Both lanes on Hwy 92 are open now–but it took Burt 1 hour and ten minutes of waiting on the road–due to a big rig fire which closed down the highway.
Burt says the fire occurred on the west side of 92 in east-bound lanes. “The truck was completely burned, the cab was burned. How could that have happened?”
He saw one firetruck and numerous CHP (California Highway Patrol) vehicles at the scene of the fire. The remains of the truck have been pulled to the side of the road (we haven’t heard what happened to the driver…we hope he’s okay).
“The traffic was just horrible,” says Burt who sat in his car behind two garbage trucks. “The trucks made it impossible for me to see what was going on.”
Now that both sides of Highway 92 are open again, Burt says he sees hundreds of cars backed-up waiting to head west to Half Moon Bay.
A “fully engulfed” big rig fire closed down Highway 92 in both directions
beginning at 10:11am, according to the Highway Patrol, according to Coastsider.com
Praise the Lord!
Our gratitude is overwhelming…Thank you to the engineers and working guys at the Slide who beat the schedual, thank you to all the officials for whatever role they played.
Hey CalTrans, one more thing….the poor slugs that sit on Hwy 92– two-three hours per day– may not even get this good news…How about spreading the word on all the printed signs and new electronic boards that give the number of minutes to and from Hwy 280 & Hwy 1….
…And one last thought: If on August 4 there is a ribbon cutting ceremony at the Slide’s reopening– in addition to the smiling bureaucrats and politicians– PLEASE make sure a couple of commuters are represented at the ceremony, too.
(Photo: Commuters raring to go when the Slide reopens).
P.S. Re-opening of the Slide is a headline story in the San Mateo Times
We’re delighted to learn that financial reimbursement is being made by the feds to some local non-profits whose resources have been stretched because of the closure of Devil’s Slide.
That’s great–but, as usual, the commuter doesn’t seem to count.
Let’s examine the cost to the commuter:
(1) Never have gas prices been so high.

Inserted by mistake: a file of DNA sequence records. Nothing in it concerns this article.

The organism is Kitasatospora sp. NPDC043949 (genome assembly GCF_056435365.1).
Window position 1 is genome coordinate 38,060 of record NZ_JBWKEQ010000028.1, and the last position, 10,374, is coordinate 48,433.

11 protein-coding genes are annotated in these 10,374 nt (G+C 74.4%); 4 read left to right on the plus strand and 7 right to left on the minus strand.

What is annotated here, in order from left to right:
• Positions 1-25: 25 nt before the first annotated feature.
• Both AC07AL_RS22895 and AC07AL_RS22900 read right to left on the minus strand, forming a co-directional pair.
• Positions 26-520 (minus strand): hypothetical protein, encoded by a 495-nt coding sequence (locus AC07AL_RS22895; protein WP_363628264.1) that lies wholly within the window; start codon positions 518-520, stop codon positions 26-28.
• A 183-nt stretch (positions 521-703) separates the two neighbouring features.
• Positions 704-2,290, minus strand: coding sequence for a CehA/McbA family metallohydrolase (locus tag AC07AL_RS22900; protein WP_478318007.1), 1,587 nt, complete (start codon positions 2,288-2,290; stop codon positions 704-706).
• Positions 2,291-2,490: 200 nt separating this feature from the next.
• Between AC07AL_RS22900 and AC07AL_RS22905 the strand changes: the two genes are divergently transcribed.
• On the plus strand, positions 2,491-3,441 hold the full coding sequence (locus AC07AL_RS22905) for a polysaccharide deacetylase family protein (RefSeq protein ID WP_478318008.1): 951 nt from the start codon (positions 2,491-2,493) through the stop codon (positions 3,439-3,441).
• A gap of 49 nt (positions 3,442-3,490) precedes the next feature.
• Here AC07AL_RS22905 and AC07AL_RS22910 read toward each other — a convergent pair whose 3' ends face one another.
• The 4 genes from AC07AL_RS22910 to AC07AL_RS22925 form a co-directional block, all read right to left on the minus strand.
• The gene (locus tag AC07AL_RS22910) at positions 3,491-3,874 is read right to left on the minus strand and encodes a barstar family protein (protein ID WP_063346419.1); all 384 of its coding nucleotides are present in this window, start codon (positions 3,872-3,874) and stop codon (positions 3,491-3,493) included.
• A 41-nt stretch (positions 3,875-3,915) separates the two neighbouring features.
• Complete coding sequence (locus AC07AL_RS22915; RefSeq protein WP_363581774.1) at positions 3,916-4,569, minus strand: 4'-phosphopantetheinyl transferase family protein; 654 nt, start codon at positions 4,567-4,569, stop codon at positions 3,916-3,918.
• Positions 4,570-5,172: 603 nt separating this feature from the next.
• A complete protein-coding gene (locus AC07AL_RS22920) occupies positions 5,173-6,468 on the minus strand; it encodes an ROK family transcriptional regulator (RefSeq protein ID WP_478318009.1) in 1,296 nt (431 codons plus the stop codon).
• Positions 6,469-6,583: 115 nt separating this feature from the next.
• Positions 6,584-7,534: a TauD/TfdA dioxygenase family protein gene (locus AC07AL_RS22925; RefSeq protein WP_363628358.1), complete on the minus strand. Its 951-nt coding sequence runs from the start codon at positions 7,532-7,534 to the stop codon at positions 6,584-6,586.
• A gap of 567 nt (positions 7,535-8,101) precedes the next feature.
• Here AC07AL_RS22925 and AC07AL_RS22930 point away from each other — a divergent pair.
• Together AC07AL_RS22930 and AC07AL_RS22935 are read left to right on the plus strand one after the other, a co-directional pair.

(2) A car/truck is one of the most expensive items a family or individual owns.
(3) There’s wear and tear on the vehicle. Repairs to be made.
(4) Time lost sitting on Hwy 92
(5) Stress leading to illness (A well known county cardiologist, with homes on both sides of the hill, says that sitting in traffic on Hwy92 , is one of the huge factors that can lead to heart attacks).
And how do you measure the significant cost on the family?
Don’t forget not everything is measured in dollars. I’d just like to see one time– the worn-out, beat-up, poor sucker who is stuck on Hwy 92 for torturous hours every day–be first on the list of assistance.
(Photo taken in front of Half Moon Bay Bakery, Main Street).
I was driving south on Hwy 1 near Safeway when I pulled up beside one of the Coastside’s “solutions” to the closure of Devil’s Slide.
There might have been more than one passenger but I don’t think so. Seconds later another one of these Parking Company of America jitneys pulled out of the shopping center. This one was empty for sure.
Hopefully, more folks will use these buses–otherwise we’ll just have more vehicles adding to traffic on Hwy1 In that case the $160,000 put out for the service might better have been allocated to finishing the repairs at Devil’s Slide a minute and nine seconds faster.
….IT TAKES FOREVER TO FINISH…..
Today I read an online report that a Half Moon Bay business has created a “Devil’s Slide Cocktail”:
The problem with the cocktail is– it takes two hours to complete and when you’re finally finished you’re more sober than when you started.
The day of the match race finally arrived and the stage was set for the two biggest names in the sport, Don Garlits and Don Prudhomme, the only two men to win drag racingâs triple crown.
At 6:15 a.m. that Sunday, cars blocked traffic on Highways 1 and 92. The Half Moon Bay air strips huge parking lot was packed. Parked cars spilled out on entrance roads in all directionsâa great turn-out and tribute to these world-class athletes.
â15 thousand people showed up,â? Don âBig Daddyâ? Garlits told me in 1998. âThey came to see their man, Prudhomme, beat âBig Daddyââ?.
(Remember the trophy was already etched with Prudhommeâs name).
The race was run in three heats: two wins got the trophy and the $5,000 purse.
Garlits easily won the first heat but Prudhomme came back with a magnificent effort in the second heat.